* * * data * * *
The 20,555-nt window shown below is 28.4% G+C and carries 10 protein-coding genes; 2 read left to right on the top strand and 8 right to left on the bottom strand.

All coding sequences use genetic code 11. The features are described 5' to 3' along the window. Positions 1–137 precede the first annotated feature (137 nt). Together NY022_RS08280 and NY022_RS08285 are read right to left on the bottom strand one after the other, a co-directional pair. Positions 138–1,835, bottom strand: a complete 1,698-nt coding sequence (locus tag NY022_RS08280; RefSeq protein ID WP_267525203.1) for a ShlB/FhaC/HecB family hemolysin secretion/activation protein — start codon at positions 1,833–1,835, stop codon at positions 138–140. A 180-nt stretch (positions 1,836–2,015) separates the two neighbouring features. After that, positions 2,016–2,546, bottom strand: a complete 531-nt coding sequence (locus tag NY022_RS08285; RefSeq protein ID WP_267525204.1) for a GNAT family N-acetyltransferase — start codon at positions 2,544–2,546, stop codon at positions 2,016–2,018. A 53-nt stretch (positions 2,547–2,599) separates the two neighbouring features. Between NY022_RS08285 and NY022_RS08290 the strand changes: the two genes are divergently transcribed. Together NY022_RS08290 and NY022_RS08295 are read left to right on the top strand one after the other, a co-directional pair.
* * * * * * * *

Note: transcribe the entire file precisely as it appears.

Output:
The 20,555-nt window shown below is 28.4% G+C and carries 10 protein-coding genes; 2 read left to right on the top strand and 8 right to left on the bottom strand.

All coding sequences use genetic code 11. The features are described 5' to 3' along the window. Positions 1–137 precede the first annotated feature (137 nt). Together NY022_RS08280 and NY022_RS08285 are read right to left on the bottom strand one after the other, a co-directional pair. Positions 138–1,835, bottom strand: a complete 1,698-nt coding sequence (locus tag NY022_RS08280; RefSeq protein ID WP_267525203.1) for a ShlB/FhaC/HecB family hemolysin secretion/activation protein — start codon at positions 1,833–1,835, stop codon at positions 138–140. A 180-nt stretch (positions 1,836–2,015) separates the two neighbouring features. After that, positions 2,016–2,546, bottom strand: a complete 531-nt coding sequence (locus tag NY022_RS08285; RefSeq protein ID WP_267525204.1) for a GNAT family N-acetyltransferase — start codon at positions 2,544–2,546, stop codon at positions 2,016–2,018. A 53-nt stretch (positions 2,547–2,599) separates the two neighbouring features. Between NY022_RS08285 and NY022_RS08290 the strand changes: the two genes are divergently transcribed. Together NY022_RS08290 and NY022_RS08295 are read left to right on the top strand one after the other, a co-directional pair.